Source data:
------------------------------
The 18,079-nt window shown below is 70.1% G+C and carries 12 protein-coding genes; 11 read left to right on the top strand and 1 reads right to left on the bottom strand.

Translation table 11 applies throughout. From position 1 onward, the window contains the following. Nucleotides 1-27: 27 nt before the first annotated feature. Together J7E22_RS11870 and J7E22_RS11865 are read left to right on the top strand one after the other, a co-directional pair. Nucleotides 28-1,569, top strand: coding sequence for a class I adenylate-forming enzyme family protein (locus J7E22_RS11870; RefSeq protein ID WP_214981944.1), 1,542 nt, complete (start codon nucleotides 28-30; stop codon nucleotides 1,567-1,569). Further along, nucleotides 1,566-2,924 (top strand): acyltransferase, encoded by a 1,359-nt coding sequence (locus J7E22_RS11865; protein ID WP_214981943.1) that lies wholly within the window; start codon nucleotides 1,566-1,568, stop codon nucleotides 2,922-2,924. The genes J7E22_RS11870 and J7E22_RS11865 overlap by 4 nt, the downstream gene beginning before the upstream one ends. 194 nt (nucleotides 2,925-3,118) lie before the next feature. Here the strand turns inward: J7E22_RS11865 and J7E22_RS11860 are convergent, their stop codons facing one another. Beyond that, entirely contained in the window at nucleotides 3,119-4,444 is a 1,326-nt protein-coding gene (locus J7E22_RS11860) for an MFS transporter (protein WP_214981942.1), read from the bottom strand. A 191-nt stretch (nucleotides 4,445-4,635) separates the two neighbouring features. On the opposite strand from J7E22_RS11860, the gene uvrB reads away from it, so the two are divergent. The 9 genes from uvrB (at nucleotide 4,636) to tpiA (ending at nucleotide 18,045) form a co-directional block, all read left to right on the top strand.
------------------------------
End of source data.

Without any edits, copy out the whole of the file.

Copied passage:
The 18,079-nt window shown below is 70.1% G+C and carries 12 protein-coding genes; 11 read left to right on the top strand and 1 reads right to left on the bottom strand.

Translation table 11 applies throughout. From position 1 onward, the window contains the following. Nucleotides 1-27: 27 nt before the first annotated feature. Together J7E22_RS11870 and J7E22_RS11865 are read left to right on the top strand one after the other, a co-directional pair. Nucleotides 28-1,569, top strand: coding sequence for a class I adenylate-forming enzyme family protein (locus J7E22_RS11870; RefSeq protein ID WP_214981944.1), 1,542 nt, complete (start codon nucleotides 28-30; stop codon nucleotides 1,567-1,569). Further along, nucleotides 1,566-2,924 (top strand): acyltransferase, encoded by a 1,359-nt coding sequence (locus J7E22_RS11865; protein ID WP_214981943.1) that lies wholly within the window; start codon nucleotides 1,566-1,568, stop codon nucleotides 2,922-2,924. The genes J7E22_RS11870 and J7E22_RS11865 overlap by 4 nt, the downstream gene beginning before the upstream one ends. 194 nt (nucleotides 2,925-3,118) lie before the next feature. Here the strand turns inward: J7E22_RS11865 and J7E22_RS11860 are convergent, their stop codons facing one another. Beyond that, entirely contained in the window at nucleotides 3,119-4,444 is a 1,326-nt protein-coding gene (locus J7E22_RS11860) for an MFS transporter (protein WP_214981942.1), read from the bottom strand. A 191-nt stretch (nucleotides 4,445-4,635) separates the two neighbouring features. On the opposite strand from J7E22_RS11860, the gene uvrB reads away from it, so the two are divergent. The 9 genes from uvrB (at nucleotide 4,636) to tpiA (ending at nucleotide 18,045) form a co-directional block, all read left to right on the top strand.